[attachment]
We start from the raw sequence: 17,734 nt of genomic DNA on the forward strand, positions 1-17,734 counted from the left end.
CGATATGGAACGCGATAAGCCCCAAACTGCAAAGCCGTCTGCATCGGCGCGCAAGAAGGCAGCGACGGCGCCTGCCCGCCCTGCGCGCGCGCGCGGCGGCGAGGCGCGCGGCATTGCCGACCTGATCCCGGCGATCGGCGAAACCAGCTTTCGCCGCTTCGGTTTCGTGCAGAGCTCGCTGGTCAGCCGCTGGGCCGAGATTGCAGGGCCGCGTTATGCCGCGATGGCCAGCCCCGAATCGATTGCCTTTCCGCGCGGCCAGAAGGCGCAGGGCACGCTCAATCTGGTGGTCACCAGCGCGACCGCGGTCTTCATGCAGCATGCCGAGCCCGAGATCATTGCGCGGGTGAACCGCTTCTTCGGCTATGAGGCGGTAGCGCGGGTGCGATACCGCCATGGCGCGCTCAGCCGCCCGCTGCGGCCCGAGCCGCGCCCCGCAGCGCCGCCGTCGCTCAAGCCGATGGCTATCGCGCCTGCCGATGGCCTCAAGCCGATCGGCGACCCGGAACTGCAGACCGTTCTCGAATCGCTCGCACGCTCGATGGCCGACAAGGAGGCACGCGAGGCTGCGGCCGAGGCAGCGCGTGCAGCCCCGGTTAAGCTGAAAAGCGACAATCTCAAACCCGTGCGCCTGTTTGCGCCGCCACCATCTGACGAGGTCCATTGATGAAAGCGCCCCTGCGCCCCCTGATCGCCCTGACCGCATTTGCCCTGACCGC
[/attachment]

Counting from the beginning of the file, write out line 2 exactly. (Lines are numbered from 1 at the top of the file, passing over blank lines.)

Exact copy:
CGATATGGAACGCGATAAGCCCCAAACTGCAAAGCCGTCTGCATCGGCGCGCAAGAAGGCAGCGACGGCGCCTGCCCGCCCTGCGCGCGCGCGCGGCGGCGAGGCGCGCGGCATTGCCGACCTGATCCCGGCGATCGGCGAAACCAGCTTTCGCCGCTTCGGTTTCGTGCAGAGCTCGCTGGTCAGCCGCTGGGCCGAGATTGCAGGGCCGCGTTATGCCGCGATGGCCAGCCCCGAATCGATTGCCTTTCCGCGCGGCCAGAAGGCGCAGGGCACGCTCAATCTGGTGGTCACCAGCGCGACCGCGGTCTTCATGCAGCATGCCGAGCCCGAGATCATTGCGCGGGTGAACCGCTTCTTCGGCTATGAGGCGGTAGCGCGGGTGCGATACCGCCATGGCGCGCTCAGCCGCCCGCTGCGGCCCGAGCCGCGCCCCGCAGCGCCGCCGTCGCTCAAGCCGATGGCTATCGCGCCTGCCGATGGCCTCAAGCCGATCGGCGACCCGGAACTGCAGACCGTTCTCGAATCGCTCGCACGCTCGATGGCCGACAAGGAGGCACGCGAGGCTGCGGCCGAGGCAGCGCGTGCAGCCCCGGTTAAGCTGAAAAGCGACAATCTCAAACCCGTGCGCCTGTTTGCGCCGCCACCATCTGACGAGGTCCATTGATGAAAGCGCCCCTGCGCCCCCTGATCGCCCTGACCGCATTTGCCCTGACCGC